Monday, December 7, 2009

Winter Meetings Wonderland

I'll take a break from my end-of-decade posts to update on some hot stove happenings. The Winter Meetings, that annual rite of the snowy offseason, start today in Indianapolis. As much as I love the excitement of baseball talk dominating the airwaves in December, lots of times the Winter Meetings are a bunch of sizzle without any steak.

Two years ago, rumors were flying in every possible direction about Johan Santana, and some were even reporting a deal with Boston was just about done. It didn't happen, and it was another two months before Santana relocated to Queens. The groundwork is often laid for big deals, but big action often waits until just before and just after Christmas.

So for this week, take some advice from Marvin Gaye: Believe half of what you see, and none of what you hear.

One deal finalized this week was the Red Sox signing of Marco Scutaro, a Venezuelan shortstop who two years ago was a utility man on bad Oakland team. Now, one of baseball's elite teams will be asking him to be their shortstop for the next two seasons.

I wasn't thrilled about the possibility of Scutaro coming on board earlier in the offseason, mostly because he'd be costing the Red Sox their first round pick (29th overall) as a Type A free agent. However, whatever reluctance existed about that dissipated for myself, and probably for Theo Epstein, after the Braves signed Billy Wagner and handed Boston the 20th selection.

Scutaro is cashing to the tune of $12.5 million over two years mostly because of his career season in '09, when he posted these numbers (all career highs): .282/.379/.409/.789, 12 homers, 35 doubles 100 runs, 162 hits, 14 steals, 90 walks and 235 total bases. He did this while playing just above average defense at shortstop (UZR/150: 0.9). The caveat: Scutaro enjoyed this season at age 33.

I think it'd be a lot to ask for Scutaro to put up these numbers again. But he's a patient contact hitter with excellent discipline (he made contact on 93.3 percent of his swings last season, tied with Luis Castillo for best in the Majors), and that lends itself to continued success. He ran into some issues with plantar fasciitis late last year, but it wasn't enough to scare Boston away.

At the very least, if Scutaro struggles, Red Sox fans can't complain that they spent too much money on him like they did with Edgar Renteria and Julio Lugo. In a winter when they needed a shortstop with almost no good options on the table, I think the Sox did the best they could and aren't tying themselves down to a long-term deal as a result.

A few other thoughts:
  • Newsflash: The Phillies are awesome, and just got better. They pounced on ex-Phil Placido Polanco to play third base for the next three seasons at just $6 million per year. He might not be as strong defensively as Pedro Feliz, but does a lot more with the bat. It would be hard to imagine a better No. 8 hitter for a strong N.L. team given his contact hitting and situational prowess. They now have former All Stars or All Star-caliber players at every position, a terrific bench and two lefty starters capable of being aces. Now if they could only do something about that bullpen...
  • Has anyone been able to explain why the Dodgers didn't offer arbitration to Randy Wolf? Behind John Lackey, he's easily the best free agent starter available and will probably be paid around $10 million per year if not by the Dodgers than some other team for sure. It's not like Wolf would have accepted an arbitration offer, he's nearly guaranteed to get multi-year offers from around baseball. So why not go for it and collect the two draft picks? It really made no sense, unless there's something I'm missing.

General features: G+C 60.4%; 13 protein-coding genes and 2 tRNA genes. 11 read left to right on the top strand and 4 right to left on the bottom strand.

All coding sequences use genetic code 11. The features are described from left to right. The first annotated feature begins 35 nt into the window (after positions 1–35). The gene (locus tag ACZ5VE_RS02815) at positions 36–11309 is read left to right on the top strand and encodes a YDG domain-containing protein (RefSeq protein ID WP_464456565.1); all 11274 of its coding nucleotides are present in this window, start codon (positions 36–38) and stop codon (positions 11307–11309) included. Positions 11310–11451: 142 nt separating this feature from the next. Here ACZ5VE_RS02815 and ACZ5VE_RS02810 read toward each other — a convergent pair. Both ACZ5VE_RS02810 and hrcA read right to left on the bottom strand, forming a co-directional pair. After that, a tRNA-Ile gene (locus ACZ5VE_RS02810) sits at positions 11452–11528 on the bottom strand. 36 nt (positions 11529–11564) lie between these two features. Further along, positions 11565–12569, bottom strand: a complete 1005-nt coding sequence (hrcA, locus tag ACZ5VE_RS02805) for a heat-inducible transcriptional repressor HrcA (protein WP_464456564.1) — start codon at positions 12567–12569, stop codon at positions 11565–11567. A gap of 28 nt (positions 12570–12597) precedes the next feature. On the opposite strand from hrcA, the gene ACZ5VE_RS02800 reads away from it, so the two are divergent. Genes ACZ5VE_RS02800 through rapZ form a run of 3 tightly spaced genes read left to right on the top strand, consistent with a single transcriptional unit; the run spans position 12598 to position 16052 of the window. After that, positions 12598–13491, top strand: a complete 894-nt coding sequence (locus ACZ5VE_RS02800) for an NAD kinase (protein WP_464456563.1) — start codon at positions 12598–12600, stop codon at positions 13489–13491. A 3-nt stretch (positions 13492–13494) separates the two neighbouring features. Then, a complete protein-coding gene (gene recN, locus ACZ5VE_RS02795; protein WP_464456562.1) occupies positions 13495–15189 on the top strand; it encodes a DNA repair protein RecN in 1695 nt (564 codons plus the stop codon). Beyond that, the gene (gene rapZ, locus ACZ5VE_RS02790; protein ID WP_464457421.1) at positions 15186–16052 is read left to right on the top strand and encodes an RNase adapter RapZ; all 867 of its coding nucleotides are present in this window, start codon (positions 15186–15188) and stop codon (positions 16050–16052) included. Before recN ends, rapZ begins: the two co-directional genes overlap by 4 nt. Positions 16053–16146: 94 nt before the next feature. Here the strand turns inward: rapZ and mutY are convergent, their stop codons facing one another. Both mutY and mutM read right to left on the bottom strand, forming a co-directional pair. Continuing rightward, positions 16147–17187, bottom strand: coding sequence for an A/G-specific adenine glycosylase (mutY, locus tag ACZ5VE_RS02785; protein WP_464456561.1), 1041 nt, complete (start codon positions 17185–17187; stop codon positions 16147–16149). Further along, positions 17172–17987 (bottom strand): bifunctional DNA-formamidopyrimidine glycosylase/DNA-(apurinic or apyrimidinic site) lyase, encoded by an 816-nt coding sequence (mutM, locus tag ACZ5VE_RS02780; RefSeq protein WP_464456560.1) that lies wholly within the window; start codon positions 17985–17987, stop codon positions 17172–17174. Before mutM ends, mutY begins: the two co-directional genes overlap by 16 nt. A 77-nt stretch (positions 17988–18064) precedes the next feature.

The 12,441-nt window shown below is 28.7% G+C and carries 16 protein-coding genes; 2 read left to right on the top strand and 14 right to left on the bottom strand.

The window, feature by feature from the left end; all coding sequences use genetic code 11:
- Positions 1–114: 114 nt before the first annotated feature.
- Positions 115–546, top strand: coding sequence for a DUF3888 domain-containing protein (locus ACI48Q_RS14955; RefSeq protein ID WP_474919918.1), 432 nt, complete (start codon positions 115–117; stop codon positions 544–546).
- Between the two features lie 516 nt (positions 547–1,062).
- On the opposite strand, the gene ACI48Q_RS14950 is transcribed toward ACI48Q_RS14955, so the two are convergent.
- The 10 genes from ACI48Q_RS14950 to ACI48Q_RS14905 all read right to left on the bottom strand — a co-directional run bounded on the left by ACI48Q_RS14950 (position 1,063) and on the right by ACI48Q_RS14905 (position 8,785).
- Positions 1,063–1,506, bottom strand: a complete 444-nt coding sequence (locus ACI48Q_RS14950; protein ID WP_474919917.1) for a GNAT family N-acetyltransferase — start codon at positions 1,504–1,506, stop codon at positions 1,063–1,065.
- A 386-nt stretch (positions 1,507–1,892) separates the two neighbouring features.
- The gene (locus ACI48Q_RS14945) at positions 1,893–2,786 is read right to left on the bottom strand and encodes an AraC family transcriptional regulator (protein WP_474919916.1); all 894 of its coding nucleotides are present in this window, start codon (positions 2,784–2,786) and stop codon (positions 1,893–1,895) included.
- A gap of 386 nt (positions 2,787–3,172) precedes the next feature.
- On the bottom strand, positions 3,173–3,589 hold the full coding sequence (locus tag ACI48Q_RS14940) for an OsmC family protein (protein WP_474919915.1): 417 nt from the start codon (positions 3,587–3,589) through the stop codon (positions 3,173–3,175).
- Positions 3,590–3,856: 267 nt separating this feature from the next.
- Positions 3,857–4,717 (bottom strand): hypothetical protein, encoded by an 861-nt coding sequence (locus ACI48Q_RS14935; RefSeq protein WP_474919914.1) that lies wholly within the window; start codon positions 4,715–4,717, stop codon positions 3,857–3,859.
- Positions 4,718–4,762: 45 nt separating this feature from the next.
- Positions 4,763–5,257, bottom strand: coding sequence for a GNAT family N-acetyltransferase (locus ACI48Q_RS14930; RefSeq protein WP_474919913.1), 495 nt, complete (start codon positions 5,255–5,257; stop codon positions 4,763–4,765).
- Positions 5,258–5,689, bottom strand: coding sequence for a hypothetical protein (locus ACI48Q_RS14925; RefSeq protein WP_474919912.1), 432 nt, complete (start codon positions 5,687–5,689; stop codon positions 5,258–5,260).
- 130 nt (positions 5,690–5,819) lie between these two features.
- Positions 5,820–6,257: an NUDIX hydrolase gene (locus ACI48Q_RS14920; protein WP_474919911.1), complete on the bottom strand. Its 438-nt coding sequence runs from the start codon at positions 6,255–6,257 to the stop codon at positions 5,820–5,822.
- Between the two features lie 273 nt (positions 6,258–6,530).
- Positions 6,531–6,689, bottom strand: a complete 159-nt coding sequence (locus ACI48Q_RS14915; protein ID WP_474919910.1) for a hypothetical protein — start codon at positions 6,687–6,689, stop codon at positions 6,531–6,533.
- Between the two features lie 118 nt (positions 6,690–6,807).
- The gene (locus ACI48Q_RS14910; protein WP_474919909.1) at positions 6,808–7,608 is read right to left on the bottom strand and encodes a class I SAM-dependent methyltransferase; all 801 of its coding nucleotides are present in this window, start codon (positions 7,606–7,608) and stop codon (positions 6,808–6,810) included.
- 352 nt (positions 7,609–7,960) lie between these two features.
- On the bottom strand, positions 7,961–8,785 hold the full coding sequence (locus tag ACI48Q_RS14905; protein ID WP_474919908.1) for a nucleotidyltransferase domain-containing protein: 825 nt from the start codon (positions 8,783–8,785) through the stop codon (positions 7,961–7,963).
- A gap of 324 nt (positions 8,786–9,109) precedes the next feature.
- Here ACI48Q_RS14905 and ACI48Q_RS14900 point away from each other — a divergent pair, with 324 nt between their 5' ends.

• Looks like a four-year, $36 million deal for Chone Figgins and the Mariners will be finalized sometime this week. Even if Adrian Beltre were to somehow accept the M's offer for arbitration, they could still make it work, with Figgins likely to supplant Jose Lopez at second base as long as they find a taker. Or they can just throw him in left field. Either way, it's a fantastic signing that makes their division rival Angels significantly weaker. They could swap third basemen and wind up with Beltre as a result. There's a lot of buzz surrounding Seattle as they're apparently flush with cash and might make runs at Jason Bay, John Lackey and look to extend Felix Hernandez.
  • I'm still formulating an opinion on whether I'd like the Red Sox to re-sign Bay or make the big run at Matt Holliday. Holliday is a better long-term investment, but Bay has proven he can handle the heat of Boston. Four years is the most Bay deserves to be offered while I don't think I'd hesitate to give Holliday five or six. Either way the Red Sox probably need to sign one or the other because otherwise they'll be, you know, screwed.
Unless something epic happens between now and then, my next post will be an all-decade twofer: the five best managers and five best teams of the Aughts. It'll be good. I promise.

1 comment:

Glenn said...

I see Red Sox fans getting more and more nervous with Theo yet to act, except for the Scutaro signing, which I do think is significant and now Scott Atchison. I am hoping that the Sox will have either Holliday or Bay in left field on opening day. Theo is working on an extension for V-Mart and having his bat in the lineup for the foreseeable future will be huge for the Sox as that spot has been kind of a void for them in recent years. Add to that, the promise of a healthy and conditioned Dice-K who we really didn't have last year and hopefully Big Papi will be the Big papi of the second half of '09. I like this team. Sure there are a couple of "ifs" but every team has them. I think we just have to be patient and wait and see what Theo puts together for 2010.